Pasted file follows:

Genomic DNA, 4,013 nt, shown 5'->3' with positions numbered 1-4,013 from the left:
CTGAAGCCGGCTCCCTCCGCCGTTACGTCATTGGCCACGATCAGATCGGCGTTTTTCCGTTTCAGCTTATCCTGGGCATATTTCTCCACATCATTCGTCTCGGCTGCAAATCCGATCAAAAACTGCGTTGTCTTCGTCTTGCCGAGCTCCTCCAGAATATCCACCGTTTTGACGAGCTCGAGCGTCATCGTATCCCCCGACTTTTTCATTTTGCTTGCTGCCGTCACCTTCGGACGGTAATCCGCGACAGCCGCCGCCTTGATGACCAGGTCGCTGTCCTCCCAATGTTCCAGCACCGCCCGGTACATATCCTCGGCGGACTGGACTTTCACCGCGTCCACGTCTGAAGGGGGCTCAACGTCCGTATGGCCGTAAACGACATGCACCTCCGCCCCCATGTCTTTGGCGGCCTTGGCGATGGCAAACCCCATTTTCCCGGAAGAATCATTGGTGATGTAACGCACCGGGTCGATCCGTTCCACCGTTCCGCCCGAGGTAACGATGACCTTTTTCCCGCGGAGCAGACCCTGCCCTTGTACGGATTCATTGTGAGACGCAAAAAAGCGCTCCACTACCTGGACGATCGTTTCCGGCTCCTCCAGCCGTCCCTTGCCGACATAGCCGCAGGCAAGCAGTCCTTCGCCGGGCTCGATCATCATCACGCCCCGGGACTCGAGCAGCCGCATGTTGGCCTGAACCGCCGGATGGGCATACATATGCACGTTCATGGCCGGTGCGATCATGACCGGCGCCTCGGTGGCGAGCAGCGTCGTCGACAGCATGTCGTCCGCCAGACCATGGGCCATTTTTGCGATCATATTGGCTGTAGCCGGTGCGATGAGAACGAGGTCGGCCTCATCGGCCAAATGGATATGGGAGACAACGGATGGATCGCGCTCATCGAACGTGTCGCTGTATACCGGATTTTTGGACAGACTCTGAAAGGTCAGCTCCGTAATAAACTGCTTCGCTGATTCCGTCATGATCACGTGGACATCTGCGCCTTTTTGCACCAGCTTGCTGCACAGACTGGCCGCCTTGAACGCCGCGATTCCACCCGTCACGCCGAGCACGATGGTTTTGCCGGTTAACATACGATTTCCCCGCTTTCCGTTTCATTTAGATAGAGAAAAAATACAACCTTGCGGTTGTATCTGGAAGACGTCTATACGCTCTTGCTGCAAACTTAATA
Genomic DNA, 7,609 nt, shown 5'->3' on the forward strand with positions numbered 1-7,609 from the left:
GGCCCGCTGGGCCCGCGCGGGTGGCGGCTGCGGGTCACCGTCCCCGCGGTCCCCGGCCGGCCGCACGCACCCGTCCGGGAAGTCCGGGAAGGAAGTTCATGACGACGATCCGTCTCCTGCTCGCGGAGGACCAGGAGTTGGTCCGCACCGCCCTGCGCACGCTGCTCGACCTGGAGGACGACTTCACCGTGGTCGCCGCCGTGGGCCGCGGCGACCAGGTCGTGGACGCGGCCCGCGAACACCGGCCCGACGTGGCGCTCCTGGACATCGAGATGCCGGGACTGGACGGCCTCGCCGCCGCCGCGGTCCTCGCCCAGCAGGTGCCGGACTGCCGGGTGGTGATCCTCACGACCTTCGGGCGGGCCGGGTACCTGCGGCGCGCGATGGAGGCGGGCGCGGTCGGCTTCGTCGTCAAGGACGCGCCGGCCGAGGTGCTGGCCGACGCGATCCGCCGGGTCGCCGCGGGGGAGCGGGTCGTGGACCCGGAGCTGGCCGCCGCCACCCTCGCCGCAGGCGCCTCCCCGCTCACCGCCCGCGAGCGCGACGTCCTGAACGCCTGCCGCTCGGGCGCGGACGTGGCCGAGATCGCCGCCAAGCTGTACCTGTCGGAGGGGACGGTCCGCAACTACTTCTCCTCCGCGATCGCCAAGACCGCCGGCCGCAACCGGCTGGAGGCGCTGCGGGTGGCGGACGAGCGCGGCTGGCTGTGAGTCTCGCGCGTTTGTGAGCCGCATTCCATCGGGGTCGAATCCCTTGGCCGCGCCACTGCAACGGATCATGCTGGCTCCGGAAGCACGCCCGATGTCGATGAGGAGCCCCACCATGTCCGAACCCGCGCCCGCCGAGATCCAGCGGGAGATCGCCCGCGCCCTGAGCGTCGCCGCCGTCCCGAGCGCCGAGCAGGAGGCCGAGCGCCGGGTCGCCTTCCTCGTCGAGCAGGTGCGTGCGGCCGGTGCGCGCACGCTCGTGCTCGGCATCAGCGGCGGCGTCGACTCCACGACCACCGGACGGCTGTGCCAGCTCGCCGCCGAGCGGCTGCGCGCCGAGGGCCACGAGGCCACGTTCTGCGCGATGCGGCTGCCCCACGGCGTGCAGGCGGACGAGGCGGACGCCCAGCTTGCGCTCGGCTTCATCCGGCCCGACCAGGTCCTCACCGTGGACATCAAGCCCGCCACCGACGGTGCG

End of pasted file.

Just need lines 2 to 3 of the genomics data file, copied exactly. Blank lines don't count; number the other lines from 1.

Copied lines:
CTGAAGCCGGCTCCCTCCGCCGTTACGTCATTGGCCACGATCAGATCGGCGTTTTTCCGTTTCAGCTTATCCTGGGCATATTTCTCCACATCATTCGTCTCGGCTGCAAATCCGATCAAAAACTGCGTTGTCTTCGTCTTGCCGAGCTCCTCCAGAATATCCACCGTTTTGACGAGCTCGAGCGTCATCGTATCCCCCGACTTTTTCATTTTGCTTGCTGCCGTCACCTTCGGACGGTAATCCGCGACAGCCGCCGCCTTGATGACCAGGTCGCTGTCCTCCCAATGTTCCAGCACCGCCCGGTACATATCCTCGGCGGACTGGACTTTCACCGCGTCCACGTCTGAAGGGGGCTCAACGTCCGTATGGCCGTAAACGACATGCACCTCCGCCCCCATGTCTTTGGCGGCCTTGGCGATGGCAAACCCCATTTTCCCGGAAGAATCATTGGTGATGTAACGCACCGGGTCGATCCGTTCCACCGTTCCGCCCGAGGTAACGATGACCTTTTTCCCGCGGAGCAGACCCTGCCCTTGTACGGATTCATTGTGAGACGCAAAAAAGCGCTCCACTACCTGGACGATCGTTTCCGGCTCCTCCAGCCGTCCCTTGCCGACATAGCCGCAGGCAAGCAGTCCTTCGCCGGGCTCGATCATCATCACGCCCCGGGACTCGAGCAGCCGCATGTTGGCCTGAACCGCCGGATGGGCATACATATGCACGTTCATGGCCGGTGCGATCATGACCGGCGCCTCGGTGGCGAGCAGCGTCGTCGACAGCATGTCGTCCGCCAGACCATGGGCCATTTTTGCGATCATATTGGCTGTAGCCGGTGCGATGAGAACGAGGTCGGCCTCATCGGCCAAATGGATATGGGAGACAACGGATGGATCGCGCTCATCGAACGTGTCGCTGTATACCGGATTTTTGGACAGACTCTGAAAGGTCAGCTCCGTAATAAACTGCTTCGCTGATTCCGTCATGATCACGTGGACATCTGCGCCTTTTTGCACCAGCTTGCTGCACAGACTGGCCGCCTTGAACGCCGCGATTCCACCCGTCACGCCGAGCACGATGGTTTTGCCGGTTAACATACGATTTCCCCGCTTTCCGTTTCATTTAGATAGAGAAAAAATACAACCTTGCGGTTGTATCTGGAAGACGTCTATACGCTCTTGCTGCAAACTTAATA
Genomic DNA, 7,609 nt, shown 5'->3' on the forward strand with positions numbered 1-7,609 from the left: